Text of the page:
“So, understand, I am less than one percent of the entire industry, as an African-American woman negociant,” she says.

Actually, that’s a bit of an overestimate. Lampley says of the roughly 110,000 negociants active in the world today, only 60 are Black women. That’s a percent of a percent.

Or, to put it in Lampley’s words, “I’m a unicorn.”

Chrishon Lampley. Photo supplied.


In one sense, that makes it hard, because there are no real role models. Fortunately for Lampley, she had role models of another sort built into her life from the start.

“My mother has resilience like no other,” she says. “And my father had this entrepreneurial spirit like no other. So, the both of them combined really pushed my journey.”

There’s also upside to forging your way into a business without any real role models, too, Lampley says.

“It’s a very ever-changing, interesting industry that there’s unfortunately, but yet, fortunately, no mentors, because you know what? That allows me just to create my own journey,” she says. “I don’t have to follow.”

Besides that, she’s been able to keep in touch with what real people want in their lives.

“People that have been in the wine industry for decades don’t know everything,” she says. “And it changes. It changes. And sometimes a lot of the wine experts, they’re so caught up in being those experts that they don’t pay attention to what just the normal person wants.”

And it seems like the normal person wants a nice, flavorful wine at a reasonable price — Lampley’s wines are “mid-tier,” retailing for $11 – $16 per bottle.

And, it turns out, people also love the smell of wine.

“I think one of the most exciting surprises was that Target took in my wine-scented candles prior to taking in my wine,” she says. “They’re blowing out of stores. I would never have thought that. You know? That my wine-scented candles would be a huge hit in such a wonderful big-box store. Such an important big-box store.”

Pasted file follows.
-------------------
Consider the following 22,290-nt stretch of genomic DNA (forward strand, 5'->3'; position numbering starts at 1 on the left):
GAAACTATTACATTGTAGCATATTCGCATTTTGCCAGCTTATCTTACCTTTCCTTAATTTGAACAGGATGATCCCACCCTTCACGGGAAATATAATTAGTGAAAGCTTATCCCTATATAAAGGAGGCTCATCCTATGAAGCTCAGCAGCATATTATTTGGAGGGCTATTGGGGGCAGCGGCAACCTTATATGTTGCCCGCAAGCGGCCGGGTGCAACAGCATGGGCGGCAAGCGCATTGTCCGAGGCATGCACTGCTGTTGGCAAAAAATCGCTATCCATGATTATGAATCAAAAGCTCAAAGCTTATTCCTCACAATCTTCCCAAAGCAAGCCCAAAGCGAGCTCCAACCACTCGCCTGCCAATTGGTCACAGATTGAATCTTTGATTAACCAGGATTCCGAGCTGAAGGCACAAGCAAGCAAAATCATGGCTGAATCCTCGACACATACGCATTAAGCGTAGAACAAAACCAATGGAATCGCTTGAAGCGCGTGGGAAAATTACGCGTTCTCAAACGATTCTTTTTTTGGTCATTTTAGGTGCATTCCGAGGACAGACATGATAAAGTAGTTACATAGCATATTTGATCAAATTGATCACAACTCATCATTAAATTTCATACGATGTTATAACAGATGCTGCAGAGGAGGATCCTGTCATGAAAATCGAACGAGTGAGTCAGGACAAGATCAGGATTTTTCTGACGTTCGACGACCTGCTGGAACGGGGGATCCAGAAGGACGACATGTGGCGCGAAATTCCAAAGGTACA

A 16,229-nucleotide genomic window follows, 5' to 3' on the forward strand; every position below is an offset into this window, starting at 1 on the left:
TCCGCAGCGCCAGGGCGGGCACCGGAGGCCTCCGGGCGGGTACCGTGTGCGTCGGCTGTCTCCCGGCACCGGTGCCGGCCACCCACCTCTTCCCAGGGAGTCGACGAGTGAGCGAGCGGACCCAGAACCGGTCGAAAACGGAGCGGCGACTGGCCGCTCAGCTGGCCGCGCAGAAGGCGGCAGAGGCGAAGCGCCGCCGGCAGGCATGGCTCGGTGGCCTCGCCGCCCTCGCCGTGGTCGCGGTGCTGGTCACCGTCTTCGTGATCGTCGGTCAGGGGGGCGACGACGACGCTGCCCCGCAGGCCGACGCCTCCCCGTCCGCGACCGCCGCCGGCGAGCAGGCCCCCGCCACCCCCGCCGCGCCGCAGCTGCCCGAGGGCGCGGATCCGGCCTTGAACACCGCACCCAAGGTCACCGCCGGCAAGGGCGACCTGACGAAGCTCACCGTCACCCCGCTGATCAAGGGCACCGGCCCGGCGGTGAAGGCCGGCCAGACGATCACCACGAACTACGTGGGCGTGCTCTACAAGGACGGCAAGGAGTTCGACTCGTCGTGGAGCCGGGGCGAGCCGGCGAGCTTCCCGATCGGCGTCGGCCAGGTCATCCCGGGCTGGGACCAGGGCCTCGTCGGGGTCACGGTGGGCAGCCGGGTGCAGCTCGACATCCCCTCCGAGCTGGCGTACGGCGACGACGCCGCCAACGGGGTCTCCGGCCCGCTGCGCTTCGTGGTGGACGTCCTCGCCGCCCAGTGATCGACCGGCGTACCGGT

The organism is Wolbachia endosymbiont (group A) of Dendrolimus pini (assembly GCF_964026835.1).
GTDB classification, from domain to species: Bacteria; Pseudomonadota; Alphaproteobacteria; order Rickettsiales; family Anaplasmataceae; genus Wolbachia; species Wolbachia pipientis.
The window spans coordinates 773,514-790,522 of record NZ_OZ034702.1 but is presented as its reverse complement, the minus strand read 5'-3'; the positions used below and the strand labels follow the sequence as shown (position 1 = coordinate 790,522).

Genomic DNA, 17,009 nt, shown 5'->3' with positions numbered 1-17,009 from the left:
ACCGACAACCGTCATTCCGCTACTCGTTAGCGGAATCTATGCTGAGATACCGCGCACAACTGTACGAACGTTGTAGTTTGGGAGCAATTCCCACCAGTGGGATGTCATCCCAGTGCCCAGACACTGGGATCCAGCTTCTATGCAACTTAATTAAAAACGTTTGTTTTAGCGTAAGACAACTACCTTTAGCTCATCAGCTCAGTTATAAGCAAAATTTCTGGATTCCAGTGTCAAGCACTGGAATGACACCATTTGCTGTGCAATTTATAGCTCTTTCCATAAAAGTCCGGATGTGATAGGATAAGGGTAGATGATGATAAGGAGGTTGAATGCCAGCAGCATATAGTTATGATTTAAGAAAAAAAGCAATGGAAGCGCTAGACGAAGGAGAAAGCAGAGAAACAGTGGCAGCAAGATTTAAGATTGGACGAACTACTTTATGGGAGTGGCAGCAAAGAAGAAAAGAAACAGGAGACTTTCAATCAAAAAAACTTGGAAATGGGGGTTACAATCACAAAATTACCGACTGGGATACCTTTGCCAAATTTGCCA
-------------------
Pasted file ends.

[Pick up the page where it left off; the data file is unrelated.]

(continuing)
Lampley, who also survived a cancer scare just last year, also plans to highlight the importance of self care.

“We always talk about we’re just so, so busy,” she says. “People, women, men, I don’t care who you are. We’re just so, so busy that we don’t take care of our health, and we don’t take care of ourselves. But, if you’re gone, how can you affect somebody else? If you’re not here, how can you run your business? And that’s what I want people to take away.”

She says she wants her story to resonate with the women attending the conference.

“I want them to see my journey,” she says. “I’ve lost everything, came back businesswise, but I almost lost my life, and came back. I want them to take away that you have your own journey, but hey, I’ve been there, done that. Been through it. There’s no excuse. There’s no excuse. To take care of yourself and keep going.

“Never stop, never settle.”

Registration is now open for the third annual Black Women’s Leadership Conference. Madison365 is proud to serve as Media Partner for the event. More speakers will be announced soon.